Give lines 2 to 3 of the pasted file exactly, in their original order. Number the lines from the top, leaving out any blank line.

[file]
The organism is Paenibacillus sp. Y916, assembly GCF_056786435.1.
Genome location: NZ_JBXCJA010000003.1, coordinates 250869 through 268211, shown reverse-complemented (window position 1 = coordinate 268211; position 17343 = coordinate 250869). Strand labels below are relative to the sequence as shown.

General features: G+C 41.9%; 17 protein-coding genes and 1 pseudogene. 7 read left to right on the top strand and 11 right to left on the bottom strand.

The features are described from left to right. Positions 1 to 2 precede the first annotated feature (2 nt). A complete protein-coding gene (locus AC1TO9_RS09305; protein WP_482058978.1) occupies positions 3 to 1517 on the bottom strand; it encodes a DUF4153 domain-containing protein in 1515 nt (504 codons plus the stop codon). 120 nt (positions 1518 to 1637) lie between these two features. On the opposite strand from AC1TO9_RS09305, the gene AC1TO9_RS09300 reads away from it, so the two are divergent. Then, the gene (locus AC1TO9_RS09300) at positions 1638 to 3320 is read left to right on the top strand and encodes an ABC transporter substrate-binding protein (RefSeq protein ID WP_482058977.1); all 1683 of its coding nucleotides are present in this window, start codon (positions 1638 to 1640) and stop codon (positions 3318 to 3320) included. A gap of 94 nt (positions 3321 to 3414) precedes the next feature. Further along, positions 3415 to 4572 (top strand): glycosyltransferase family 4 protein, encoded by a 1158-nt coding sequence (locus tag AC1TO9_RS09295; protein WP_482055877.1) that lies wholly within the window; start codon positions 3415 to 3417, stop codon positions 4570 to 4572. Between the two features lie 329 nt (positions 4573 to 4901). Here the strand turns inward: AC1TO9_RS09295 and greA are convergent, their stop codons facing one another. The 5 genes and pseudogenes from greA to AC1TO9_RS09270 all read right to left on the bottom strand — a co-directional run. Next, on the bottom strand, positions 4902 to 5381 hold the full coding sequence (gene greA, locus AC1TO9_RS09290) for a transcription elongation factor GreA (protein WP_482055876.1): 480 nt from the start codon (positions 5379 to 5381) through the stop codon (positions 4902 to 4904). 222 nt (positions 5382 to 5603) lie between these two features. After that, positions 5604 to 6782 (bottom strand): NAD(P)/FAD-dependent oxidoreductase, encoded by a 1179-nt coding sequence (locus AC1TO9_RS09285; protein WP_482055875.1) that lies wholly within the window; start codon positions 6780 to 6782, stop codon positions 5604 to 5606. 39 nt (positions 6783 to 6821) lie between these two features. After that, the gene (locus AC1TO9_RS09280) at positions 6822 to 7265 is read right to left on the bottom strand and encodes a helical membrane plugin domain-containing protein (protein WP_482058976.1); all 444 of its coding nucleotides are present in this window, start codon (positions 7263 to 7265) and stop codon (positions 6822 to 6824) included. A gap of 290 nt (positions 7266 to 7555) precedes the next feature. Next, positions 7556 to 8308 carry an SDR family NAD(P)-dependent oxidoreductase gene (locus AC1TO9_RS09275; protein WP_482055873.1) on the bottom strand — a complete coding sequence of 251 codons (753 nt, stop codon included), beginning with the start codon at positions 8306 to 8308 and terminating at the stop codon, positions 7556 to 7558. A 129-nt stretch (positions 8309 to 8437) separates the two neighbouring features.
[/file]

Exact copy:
Genome location: NZ_JBXCJA010000003.1, coordinates 250869 through 268211, shown reverse-complemented (window position 1 = coordinate 268211; position 17343 = coordinate 250869). Strand labels below are relative to the sequence as shown.

General features: G+C 41.9%; 17 protein-coding genes and 1 pseudogene. 7 read left to right on the top strand and 11 right to left on the bottom strand.